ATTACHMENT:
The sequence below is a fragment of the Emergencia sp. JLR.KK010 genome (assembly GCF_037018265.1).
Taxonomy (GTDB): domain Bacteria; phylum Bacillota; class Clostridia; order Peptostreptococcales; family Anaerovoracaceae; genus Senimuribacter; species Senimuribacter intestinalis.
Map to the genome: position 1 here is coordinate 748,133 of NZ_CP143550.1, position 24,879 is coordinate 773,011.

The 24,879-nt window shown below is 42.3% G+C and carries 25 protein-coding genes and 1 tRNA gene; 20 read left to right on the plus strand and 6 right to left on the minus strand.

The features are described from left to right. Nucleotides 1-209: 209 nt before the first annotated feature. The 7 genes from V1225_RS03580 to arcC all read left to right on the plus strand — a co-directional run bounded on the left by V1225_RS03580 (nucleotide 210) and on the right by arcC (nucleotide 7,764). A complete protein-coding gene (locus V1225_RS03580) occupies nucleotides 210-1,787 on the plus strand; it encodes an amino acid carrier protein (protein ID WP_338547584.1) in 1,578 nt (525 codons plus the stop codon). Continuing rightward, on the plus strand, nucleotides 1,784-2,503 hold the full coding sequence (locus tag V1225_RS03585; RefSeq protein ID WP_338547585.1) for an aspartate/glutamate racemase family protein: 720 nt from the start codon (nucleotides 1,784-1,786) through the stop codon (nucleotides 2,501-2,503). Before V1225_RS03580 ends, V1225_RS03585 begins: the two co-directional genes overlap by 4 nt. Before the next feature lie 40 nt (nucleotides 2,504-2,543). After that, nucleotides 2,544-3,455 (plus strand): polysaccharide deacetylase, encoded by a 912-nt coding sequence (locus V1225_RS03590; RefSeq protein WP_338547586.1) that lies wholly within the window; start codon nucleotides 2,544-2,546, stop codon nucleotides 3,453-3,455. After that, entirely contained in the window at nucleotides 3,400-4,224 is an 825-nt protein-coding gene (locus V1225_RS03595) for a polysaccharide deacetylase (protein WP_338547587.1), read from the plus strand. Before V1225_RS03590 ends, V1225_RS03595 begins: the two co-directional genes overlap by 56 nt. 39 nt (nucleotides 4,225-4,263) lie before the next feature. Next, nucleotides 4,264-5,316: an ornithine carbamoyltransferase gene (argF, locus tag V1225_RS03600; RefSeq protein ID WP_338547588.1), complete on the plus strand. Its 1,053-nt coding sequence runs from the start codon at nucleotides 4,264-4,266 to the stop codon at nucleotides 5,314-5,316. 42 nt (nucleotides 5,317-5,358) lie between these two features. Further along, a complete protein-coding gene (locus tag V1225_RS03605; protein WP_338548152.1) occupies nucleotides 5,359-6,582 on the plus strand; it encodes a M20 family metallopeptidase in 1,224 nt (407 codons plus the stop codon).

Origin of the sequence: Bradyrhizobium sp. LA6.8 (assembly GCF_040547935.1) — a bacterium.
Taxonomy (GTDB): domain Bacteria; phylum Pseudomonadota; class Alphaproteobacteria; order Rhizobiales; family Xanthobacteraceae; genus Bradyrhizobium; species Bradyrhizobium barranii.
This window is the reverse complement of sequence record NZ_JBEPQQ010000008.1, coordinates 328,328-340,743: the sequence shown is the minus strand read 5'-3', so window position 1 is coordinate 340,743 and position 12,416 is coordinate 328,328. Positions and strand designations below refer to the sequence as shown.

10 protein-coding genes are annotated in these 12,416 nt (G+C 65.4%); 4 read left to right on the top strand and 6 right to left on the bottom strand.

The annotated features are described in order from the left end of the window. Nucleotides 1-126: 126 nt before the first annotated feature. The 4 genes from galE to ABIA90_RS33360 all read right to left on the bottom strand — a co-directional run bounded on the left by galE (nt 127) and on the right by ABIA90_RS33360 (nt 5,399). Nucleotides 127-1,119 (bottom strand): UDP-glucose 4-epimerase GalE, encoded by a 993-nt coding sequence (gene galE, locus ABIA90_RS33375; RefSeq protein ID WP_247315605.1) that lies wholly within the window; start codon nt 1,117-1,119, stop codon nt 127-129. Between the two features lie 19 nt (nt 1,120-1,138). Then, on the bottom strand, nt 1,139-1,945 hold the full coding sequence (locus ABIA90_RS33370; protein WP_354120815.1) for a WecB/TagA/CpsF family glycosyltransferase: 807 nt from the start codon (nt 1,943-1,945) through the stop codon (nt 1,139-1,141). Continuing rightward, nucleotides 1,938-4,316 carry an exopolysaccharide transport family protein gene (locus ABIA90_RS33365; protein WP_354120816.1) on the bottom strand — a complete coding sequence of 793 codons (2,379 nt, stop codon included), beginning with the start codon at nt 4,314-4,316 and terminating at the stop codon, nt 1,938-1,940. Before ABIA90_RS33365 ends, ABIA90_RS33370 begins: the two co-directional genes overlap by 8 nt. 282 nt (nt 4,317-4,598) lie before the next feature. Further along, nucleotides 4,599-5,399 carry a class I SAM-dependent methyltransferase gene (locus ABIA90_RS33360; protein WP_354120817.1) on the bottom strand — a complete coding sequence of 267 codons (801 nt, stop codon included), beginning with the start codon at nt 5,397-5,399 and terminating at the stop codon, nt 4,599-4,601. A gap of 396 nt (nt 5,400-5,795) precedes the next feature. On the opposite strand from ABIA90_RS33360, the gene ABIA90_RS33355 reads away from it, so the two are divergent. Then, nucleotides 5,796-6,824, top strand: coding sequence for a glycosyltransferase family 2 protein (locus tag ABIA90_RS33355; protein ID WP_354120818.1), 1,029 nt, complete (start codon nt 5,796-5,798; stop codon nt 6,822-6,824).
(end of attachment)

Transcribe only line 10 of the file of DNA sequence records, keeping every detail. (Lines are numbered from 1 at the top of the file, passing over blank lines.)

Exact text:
The annotated features are described in order from the left end of the window. Nucleotides 1-126: 126 nt before the first annotated feature. The 4 genes from galE to ABIA90_RS33360 all read right to left on the bottom strand — a co-directional run bounded on the left by galE (nt 127) and on the right by ABIA90_RS33360 (nt 5,399). Nucleotides 127-1,119 (bottom strand): UDP-glucose 4-epimerase GalE, encoded by a 993-nt coding sequence (gene galE, locus ABIA90_RS33375; RefSeq protein ID WP_247315605.1) that lies wholly within the window; start codon nt 1,117-1,119, stop codon nt 127-129. Between the two features lie 19 nt (nt 1,120-1,138). Then, on the bottom strand, nt 1,139-1,945 hold the full coding sequence (locus ABIA90_RS33370; protein WP_354120815.1) for a WecB/TagA/CpsF family glycosyltransferase: 807 nt from the start codon (nt 1,943-1,945) through the stop codon (nt 1,139-1,141). Continuing rightward, nucleotides 1,938-4,316 carry an exopolysaccharide transport family protein gene (locus ABIA90_RS33365; protein WP_354120816.1) on the bottom strand — a complete coding sequence of 793 codons (2,379 nt, stop codon included), beginning with the start codon at nt 4,314-4,316 and terminating at the stop codon, nt 1,938-1,940. Before ABIA90_RS33365 ends, ABIA90_RS33370 begins: the two co-directional genes overlap by 8 nt. 282 nt (nt 4,317-4,598) lie before the next feature. Further along, nucleotides 4,599-5,399 carry a class I SAM-dependent methyltransferase gene (locus ABIA90_RS33360; protein WP_354120817.1) on the bottom strand — a complete coding sequence of 267 codons (801 nt, stop codon included), beginning with the start codon at nt 5,397-5,399 and terminating at the stop codon, nt 4,599-4,601. A gap of 396 nt (nt 5,400-5,795) precedes the next feature. On the opposite strand from ABIA90_RS33360, the gene ABIA90_RS33355 reads away from it, so the two are divergent. Then, nucleotides 5,796-6,824, top strand: coding sequence for a glycosyltransferase family 2 protein (locus tag ABIA90_RS33355; protein ID WP_354120818.1), 1,029 nt, complete (start codon nt 5,796-5,798; stop codon nt 6,822-6,824).